The results of this study show that although rituximab does not cure NLPHL, induction plus maintenance ri-tuximab improves disease-free survival by almost 3 years versus rituximab induction alone. Unfortunately, 9 of 23 patients progressed to an aggressive non-Hodgkin lymphoma, 6 of whom received rituximab maintenance. Of note, the median overall survival had not been reached; even for progressing patients, the median overall survival was 52 months, reflecting an indolent disease. Rituximab is an acceptable therapy for treating patients with newly diagnosed or relapsed NLPHL. Further follow-up is needed to determine if maintenance therapy with rituximab with improve overall survival in this group of patients.

Dovitinib Active, but Not Superior to Sorafenib, in Patients with Metastatic Renal Cancer

Therapies targeting vascular endothelial growth factor (VEGF) and mTOR signaling pathways are standard first-line and second-line treatment options for patients with metastatic renal cell carcinoma. However, an unmet medical need exists for patients who had previously received VEGF-targeted and mTOR inhibitor therapies. Fibroblast growth factor pathway activation may be a mechanism of escape from VEGF-targeted therapies. Dovitinib (TKI258) is an oral tyrosine kinase inhibitor that inhibits VEGF, fibroblast growth factor receptors, and platelet-derived growth factor receptors. Therefore, researchers sought to compare dovitinib versus sorafenib as third-line targeted therapies in this patient population.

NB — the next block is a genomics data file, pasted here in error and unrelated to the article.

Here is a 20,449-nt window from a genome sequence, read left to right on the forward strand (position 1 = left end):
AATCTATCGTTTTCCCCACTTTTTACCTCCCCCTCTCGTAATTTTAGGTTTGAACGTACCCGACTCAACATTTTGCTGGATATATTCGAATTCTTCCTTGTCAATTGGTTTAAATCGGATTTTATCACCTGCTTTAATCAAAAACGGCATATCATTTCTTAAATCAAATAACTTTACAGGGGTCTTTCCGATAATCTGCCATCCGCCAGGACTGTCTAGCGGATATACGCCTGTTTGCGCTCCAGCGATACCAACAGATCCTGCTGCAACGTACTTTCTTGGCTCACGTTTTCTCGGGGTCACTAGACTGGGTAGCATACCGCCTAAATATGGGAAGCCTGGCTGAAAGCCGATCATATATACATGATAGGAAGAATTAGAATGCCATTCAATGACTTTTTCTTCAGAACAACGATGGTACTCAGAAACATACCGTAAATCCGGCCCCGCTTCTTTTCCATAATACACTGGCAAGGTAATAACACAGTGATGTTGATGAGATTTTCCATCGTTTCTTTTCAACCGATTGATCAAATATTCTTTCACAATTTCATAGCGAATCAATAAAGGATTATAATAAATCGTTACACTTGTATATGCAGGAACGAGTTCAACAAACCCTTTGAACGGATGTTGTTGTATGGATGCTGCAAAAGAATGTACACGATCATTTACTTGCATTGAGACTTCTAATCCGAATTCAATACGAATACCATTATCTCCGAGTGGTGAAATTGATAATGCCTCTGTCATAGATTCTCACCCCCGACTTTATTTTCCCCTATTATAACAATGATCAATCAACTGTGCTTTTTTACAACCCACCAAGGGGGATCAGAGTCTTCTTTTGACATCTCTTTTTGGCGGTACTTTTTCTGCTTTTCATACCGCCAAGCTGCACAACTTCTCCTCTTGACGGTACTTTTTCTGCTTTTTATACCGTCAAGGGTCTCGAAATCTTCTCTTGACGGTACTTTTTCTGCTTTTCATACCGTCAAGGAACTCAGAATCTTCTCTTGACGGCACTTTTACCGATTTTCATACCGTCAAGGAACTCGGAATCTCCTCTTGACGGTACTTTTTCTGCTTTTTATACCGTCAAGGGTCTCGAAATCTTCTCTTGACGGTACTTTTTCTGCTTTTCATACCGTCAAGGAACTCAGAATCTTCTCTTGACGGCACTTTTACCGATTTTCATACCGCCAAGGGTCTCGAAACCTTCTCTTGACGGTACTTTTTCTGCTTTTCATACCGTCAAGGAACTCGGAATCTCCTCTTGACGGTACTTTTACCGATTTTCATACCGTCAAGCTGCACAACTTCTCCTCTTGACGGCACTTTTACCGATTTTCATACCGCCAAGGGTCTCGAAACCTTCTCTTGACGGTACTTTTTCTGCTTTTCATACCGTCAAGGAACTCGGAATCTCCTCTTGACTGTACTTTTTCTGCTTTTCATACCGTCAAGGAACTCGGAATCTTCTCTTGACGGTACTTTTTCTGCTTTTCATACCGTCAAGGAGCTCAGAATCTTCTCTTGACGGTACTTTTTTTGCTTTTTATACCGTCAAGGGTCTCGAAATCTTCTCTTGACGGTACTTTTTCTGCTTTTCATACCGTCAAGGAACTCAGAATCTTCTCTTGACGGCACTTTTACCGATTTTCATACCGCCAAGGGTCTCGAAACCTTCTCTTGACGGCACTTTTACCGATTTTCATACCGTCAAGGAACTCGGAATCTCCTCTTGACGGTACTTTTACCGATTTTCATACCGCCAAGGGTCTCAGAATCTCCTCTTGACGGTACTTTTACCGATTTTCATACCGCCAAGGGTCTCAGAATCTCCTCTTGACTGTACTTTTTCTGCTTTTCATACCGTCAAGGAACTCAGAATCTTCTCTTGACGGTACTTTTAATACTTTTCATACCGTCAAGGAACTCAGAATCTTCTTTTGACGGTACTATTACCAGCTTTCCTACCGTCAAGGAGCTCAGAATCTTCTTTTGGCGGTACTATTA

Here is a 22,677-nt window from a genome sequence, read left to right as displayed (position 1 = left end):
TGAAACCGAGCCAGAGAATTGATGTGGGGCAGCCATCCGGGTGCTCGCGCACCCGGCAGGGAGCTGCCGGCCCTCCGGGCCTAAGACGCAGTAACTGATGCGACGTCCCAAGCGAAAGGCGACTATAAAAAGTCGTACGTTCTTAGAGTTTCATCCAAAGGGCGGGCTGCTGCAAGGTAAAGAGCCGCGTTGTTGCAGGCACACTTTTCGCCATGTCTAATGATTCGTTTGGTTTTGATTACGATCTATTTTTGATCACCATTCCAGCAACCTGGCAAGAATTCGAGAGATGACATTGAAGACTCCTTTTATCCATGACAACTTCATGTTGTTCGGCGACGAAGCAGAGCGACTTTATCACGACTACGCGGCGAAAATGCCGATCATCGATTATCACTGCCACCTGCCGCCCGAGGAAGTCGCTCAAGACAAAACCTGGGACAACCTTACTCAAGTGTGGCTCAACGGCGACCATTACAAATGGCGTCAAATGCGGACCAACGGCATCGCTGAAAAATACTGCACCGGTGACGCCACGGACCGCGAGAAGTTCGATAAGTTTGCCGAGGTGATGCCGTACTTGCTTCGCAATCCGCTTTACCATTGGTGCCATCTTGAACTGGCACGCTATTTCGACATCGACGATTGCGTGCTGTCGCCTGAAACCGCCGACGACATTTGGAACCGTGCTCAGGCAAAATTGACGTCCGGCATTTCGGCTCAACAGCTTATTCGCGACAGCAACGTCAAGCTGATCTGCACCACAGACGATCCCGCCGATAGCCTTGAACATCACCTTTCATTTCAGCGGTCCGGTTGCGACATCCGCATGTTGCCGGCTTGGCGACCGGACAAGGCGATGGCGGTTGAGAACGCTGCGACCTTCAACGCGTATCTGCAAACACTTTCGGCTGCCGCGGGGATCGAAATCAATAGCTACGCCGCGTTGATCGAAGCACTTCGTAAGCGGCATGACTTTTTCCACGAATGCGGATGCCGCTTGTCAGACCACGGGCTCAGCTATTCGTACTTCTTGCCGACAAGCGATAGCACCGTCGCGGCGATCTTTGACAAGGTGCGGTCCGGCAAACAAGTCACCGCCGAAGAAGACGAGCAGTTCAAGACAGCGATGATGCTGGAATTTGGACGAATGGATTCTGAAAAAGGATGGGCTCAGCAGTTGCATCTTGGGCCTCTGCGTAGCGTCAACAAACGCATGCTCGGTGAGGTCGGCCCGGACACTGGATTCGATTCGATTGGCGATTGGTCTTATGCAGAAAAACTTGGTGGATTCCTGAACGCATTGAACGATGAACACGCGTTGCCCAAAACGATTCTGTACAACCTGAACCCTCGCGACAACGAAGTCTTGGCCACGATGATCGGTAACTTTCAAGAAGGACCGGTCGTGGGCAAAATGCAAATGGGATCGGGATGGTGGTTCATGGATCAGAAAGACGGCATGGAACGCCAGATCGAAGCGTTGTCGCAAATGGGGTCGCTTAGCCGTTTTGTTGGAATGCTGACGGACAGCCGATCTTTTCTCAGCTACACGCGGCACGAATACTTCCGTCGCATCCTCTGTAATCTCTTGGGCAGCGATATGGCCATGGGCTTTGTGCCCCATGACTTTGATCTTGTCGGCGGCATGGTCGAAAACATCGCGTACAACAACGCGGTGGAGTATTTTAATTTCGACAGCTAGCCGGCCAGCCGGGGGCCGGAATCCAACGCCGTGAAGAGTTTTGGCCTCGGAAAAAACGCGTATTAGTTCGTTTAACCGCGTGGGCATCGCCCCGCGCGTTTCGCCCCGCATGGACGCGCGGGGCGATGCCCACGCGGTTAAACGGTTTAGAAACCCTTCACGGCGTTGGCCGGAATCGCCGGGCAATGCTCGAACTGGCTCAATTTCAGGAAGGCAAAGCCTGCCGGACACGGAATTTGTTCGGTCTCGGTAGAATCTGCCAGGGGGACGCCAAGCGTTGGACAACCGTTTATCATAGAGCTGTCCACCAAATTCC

Methods: The Global Oncologic Learnings for Dovitinib trial was a multicenter, open-label, randomized, phase 3 trial that included 570 patients with metastatic renal cell carcinoma with clear cell or a component of clear cell histology, and who had received 1 previous VEGF-targeted therapy (eg, sunitinib or bevacizumab) and 1 previous mTOR inhibitor (eg, everolimus or temsirolimus). Patients were randomly assigned in a 1:1 ratio to receive dovitinib 500 mg orally according to a 5-days-on and 2-days-off schedule (N = 284), or to sorafenib 400 mg twice daily (N = 286). Randomization was stratified by risk group and by region. Patient characteristics were well-balanced between both groups. The primary end point was progression-free survival (PFS) on masked central review. Efficacy was assessed in all patients who were randomly assigned, and safety was assessed in patients who received at least 1 dose of the study drug.

Results: The findings showed no difference in PFS between the 2 treatment groups. The median follow-up was 11.3 months. The median PFS times were 3.7 months in the dovitinib group and 3.6 months in the sorafenib group (hazard ratio [HR], 0.86; P = .063). No subgroup had a clinically significant PFS benefit with dovitinib versus sorafenib treatment in analysis by patient demographics and disease characteristics. The median PFS times according to favorable-, intermediate-, and poor-risk Memorial Sloan Kettering Cancer Center status were 5.5 months versus 3.7 months, 3.7 months versus 3.7 months, and 3.6 months versus 2.1 months, respectively. Partial response was noted in 4% of the patients in each group. In the dovitinib and sorafenib groups, the median overall survival times were 11.1 months and 11 months, respectively (HR, 0.96).